• In 1900 – Hawaii was organized as an official United States territory.
  • In 1900 – Casey Jones was killed while trying to save the runaway train “Cannonball Express.”
  • In 1916 – Germany and its World War I allies became the first countries to use daylight saving time (DST). The rationale was to save energy to aid the war effort. Other European countries, such as the United Kingdom, first introduced DST later that year.
  • In 1939 – The first railroad car equipped with fluorescent lights was put into service. The train car was known as the “General Pershing Zephyr.”
  • In 1939 – Lou Gehrig played his last game with the New York Yankees.
  • In 1940 – Belle Martell was licensed in California by state boxing officials. She was the first American woman, prize-fight referee.
  • In 1943 – The British submarine HMS Seraph dropped ‘the man who never was,’ a dead man the British planted with false invasion plans, into the Mediterranean off the coast of Spain.
  • In 1945 – Adolf Hitler and Eva Braun committed suicide. They had been married for one day. One week later Germany surrendered unconditionally.
  • In 1947 – The name of Boulder Dam, in Nevada, was changed to Hoover Dam.
  • In 1964 – The FCC ruled that all TV receivers should be equipped to receive both VHF and UHF channels.
  • In 1970 – United States troops invaded Cambodia to disrupt North Vietnamese Army base areas. The announcement by President Nixon led to widespread protests.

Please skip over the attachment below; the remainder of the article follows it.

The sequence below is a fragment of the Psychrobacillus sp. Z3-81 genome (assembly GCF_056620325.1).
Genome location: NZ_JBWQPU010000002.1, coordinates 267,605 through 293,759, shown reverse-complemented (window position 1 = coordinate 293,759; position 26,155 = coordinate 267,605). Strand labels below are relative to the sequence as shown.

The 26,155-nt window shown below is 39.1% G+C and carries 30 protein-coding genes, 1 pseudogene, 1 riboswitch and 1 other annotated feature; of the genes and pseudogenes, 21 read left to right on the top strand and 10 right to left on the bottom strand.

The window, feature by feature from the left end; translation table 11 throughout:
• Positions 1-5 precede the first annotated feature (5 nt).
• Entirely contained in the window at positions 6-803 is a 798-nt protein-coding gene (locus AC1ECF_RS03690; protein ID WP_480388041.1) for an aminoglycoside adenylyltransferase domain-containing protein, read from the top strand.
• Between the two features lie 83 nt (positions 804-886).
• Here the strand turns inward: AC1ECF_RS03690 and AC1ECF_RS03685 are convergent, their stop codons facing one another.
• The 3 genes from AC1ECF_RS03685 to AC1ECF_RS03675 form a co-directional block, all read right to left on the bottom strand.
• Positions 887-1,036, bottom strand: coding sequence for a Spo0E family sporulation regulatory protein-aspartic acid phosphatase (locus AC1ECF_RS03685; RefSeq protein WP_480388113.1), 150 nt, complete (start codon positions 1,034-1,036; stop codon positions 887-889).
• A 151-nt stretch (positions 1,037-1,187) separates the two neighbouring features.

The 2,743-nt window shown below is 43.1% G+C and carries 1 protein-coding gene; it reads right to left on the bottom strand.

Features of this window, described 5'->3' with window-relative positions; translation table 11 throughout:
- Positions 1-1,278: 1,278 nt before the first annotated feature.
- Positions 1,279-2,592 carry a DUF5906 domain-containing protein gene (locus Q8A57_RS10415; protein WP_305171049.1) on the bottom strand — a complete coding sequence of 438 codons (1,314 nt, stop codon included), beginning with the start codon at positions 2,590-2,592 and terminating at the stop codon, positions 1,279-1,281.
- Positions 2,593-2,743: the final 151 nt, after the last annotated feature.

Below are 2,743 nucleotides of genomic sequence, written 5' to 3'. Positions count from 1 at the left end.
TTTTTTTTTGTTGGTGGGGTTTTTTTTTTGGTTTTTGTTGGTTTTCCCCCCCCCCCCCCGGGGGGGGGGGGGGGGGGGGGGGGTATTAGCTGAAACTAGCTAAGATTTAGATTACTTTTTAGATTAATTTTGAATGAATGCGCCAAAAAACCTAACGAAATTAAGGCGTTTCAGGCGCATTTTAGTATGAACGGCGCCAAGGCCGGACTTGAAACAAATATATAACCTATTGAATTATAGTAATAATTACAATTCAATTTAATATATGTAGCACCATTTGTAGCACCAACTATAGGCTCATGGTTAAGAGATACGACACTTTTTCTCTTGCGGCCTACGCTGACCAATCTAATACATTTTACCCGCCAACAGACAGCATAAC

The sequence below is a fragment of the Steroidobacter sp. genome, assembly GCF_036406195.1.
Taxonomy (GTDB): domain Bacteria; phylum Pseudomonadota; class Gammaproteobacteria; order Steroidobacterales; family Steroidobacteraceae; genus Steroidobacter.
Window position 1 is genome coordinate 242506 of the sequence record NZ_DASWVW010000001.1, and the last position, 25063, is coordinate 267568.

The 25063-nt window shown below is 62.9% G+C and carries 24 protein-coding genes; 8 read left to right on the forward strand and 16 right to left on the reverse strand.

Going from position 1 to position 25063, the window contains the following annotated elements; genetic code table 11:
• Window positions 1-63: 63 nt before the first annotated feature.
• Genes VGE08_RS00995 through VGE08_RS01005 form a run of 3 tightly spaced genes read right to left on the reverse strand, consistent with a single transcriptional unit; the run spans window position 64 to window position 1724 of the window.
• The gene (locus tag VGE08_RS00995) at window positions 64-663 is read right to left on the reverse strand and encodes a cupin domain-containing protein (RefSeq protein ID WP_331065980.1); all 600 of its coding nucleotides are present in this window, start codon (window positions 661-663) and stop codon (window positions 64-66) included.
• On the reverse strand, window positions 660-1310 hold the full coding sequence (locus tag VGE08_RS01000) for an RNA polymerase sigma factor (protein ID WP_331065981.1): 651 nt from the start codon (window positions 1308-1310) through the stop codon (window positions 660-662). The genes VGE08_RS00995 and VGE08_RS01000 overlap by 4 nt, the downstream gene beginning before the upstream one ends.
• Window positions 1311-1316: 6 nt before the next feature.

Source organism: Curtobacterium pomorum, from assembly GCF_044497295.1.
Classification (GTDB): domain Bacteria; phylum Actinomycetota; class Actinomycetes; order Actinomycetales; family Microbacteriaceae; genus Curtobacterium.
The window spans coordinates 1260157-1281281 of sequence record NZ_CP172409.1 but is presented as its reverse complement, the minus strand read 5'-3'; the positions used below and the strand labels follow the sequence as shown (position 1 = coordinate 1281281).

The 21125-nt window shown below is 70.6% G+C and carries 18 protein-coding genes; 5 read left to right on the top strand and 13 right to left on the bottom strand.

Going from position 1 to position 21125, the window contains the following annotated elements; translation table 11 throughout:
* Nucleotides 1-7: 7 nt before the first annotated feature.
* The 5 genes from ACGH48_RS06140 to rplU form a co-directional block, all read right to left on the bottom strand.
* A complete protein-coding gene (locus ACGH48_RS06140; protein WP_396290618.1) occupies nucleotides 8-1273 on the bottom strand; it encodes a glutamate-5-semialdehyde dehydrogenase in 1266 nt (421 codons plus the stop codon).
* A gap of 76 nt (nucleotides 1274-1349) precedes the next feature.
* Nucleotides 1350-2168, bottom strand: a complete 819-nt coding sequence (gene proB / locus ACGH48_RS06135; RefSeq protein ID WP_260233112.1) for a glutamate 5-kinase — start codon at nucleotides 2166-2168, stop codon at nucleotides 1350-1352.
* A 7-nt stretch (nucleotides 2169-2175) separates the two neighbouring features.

• In 1973 – President Nixon announced the resignation of H. R. Haldeman, John Ehrlichman, and other top aides.
  • In 1975 – The fall of Saigon marked the end of the Vietnam War. As Communist forces gained control of Saigon, South Vietnamese President Duong Van Minh, who had only been in office for 2 days, surrendered unconditionally.
  • In 1991 – An estimated 125,000 people were killed in a cyclone that hit Bangladesh.
  • In 1993 – CERN announces that World Wide Web protocols will remain free. By offering the software required to operate a web server with an open license, the European organization ensured its dissemination, and the WWW flourished
  • In 1993 – Monica Seles was stabbed in the back during a tennis match in Hamburg, Germany. Although the stab wound proved to be relatively harmless, the psychological ramifications meant that Seles did not play any tournaments for over two years. The obsessed man called himself a fan of second-ranked Steffi Graf. He was convicted of causing grievous bodily harm and received a suspended sentence.
  • In 1997 – ABC aired the “coming out” episode of the sitcom “Ellen.” The title character, played by Ellen DeGeneres, admitted she was a lesbian.
  • In 1998 – In the United States, Federal regulators fined a contractor $2.25 million for improper handling of oxygen canisters on a ValuJet aircraft that crashed in the Florida Everglades in 1996.

Noteworthy Birthdays:

If you were born on this date, Happy Birthday. You share your birthday with the following list of illustrious individuals – and about 20-million other people.